HAYES: There`s another aspect to this too, which is that, you know, we`ve got a weird thing between what the federal government can do and how it can spend money in times of distress and crisis, and what states can do. And we saw this during the last big crisis. And we may see it now, which is that states have to balance their budget by law. They tend to during periods of crisis disinvest in cut. They cut firefighters, they cut teachers, they cut public health workers and sanitation, all those things.

The federal government can borrow at essentially almost zero interest and run huge deficits. So, you sort of -- you rely on this federal capacity in these times of crisis because that`s the place that you can escape the logic of austerity politics.

PAREENE: Absolutely. And I think that you make a very important point about federal spending. I also think it`s -- I remember and I note this in the piece. I remember it and you might -- you probably do too. Months and months ago, when Andrew Cuomo was complaining about how dirty New York was getting, and he`d he said -- it seemed like a joke, but he said, I`ll send the National Guard in to clean up New York City. Like, they`re -- no one is picking up the trash, so I`ll send in the National Guard.

And I thought, well, if we can -- if we just had Department of Sanitation cuts here in the city, because of austerity -- like austerity hitting immediately when the Coronavirus hit these -- the tax revenue of New York City, why not? Because if you have an army at your disposal that is not -- that does not have to follow the same budgetary rules as the Department of Sanitation, then sure. It doesn`t really make sense, but have them pick up the trash.

But you`re absolutely right. And actually, it is the case too that there have been efforts to get a sort of emergency public health force in action. That was in the original Affordable Care Act, but Congress just didn`t really fund it correctly. So, there have been ideas along these lines, but it seems like an obvious -- especially after this past year, it seems like a no-brainer.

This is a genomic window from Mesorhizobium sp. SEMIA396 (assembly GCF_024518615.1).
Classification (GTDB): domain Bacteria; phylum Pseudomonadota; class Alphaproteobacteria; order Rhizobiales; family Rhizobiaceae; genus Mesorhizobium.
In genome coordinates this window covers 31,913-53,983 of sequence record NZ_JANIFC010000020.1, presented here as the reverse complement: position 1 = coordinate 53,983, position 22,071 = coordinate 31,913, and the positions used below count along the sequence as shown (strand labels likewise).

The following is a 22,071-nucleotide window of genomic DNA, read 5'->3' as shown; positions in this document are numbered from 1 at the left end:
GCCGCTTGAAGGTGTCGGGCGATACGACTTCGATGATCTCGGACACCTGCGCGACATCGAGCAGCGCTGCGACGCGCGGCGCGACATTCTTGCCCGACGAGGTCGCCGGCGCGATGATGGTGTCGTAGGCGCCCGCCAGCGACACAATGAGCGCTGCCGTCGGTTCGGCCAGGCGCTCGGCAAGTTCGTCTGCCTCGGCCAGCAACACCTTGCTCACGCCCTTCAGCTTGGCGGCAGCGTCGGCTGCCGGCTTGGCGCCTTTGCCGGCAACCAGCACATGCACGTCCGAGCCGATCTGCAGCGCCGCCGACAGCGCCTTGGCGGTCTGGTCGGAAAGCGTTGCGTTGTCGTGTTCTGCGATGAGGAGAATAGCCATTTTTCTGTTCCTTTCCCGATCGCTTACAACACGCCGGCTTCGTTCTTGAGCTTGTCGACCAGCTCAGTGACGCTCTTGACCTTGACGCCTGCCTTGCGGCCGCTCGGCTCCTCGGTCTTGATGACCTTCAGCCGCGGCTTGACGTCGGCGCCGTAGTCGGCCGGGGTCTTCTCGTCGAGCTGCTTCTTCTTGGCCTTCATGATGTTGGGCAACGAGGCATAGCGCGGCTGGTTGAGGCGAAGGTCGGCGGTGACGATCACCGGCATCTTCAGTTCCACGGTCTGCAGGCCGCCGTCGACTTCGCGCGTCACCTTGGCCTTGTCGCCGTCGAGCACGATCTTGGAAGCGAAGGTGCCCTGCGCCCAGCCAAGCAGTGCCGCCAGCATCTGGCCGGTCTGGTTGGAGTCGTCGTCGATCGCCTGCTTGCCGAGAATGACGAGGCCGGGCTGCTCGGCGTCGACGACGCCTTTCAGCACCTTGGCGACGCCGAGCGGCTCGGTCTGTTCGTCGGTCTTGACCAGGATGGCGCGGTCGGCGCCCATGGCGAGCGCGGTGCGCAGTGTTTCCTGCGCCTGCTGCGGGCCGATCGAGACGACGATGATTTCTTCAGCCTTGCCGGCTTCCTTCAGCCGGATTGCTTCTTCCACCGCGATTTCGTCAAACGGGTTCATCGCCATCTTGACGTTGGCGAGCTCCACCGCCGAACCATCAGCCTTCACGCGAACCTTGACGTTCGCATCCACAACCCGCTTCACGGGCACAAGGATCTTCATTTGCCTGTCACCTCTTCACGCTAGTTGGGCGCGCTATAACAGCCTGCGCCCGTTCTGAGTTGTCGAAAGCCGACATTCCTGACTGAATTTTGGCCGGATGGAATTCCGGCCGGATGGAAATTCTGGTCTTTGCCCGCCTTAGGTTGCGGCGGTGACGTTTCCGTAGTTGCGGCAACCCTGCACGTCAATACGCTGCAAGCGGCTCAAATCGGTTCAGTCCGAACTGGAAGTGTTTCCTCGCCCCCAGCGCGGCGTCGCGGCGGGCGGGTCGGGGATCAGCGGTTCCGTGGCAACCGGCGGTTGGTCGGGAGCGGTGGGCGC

HAYES: Yes. I think one of the big lessons here is like we don`t think about broad-scale social mobilization as a thing to think about or plan for or have a, you know, a facility to do. But if this year has taught us anything, it`s just how important that is. It can change everything whether you have that.

Alex Pareene who wrote that great piece for the New Republic, thanks so much for making time.

PAREENE: Of course. Thank you.

HAYES: Coming up, remember Ronny Jackson that was Trump`s former doctor turned now Texas Congressman? Well, there`s a scathing new report detailing what exactly he was doing while working in the White House and that`s next.


HAYES: The now-departed 45th President of the United States is not exactly a model of healthy living, a notorious fast food aficionado. Trump didn`t believe in exercise, according to a book from two Washington Post reporters because the human body was like a battery, the finite amount of energy which exercise only depleted, so he didn`t work out. I love that theory, by the way. I truly love it.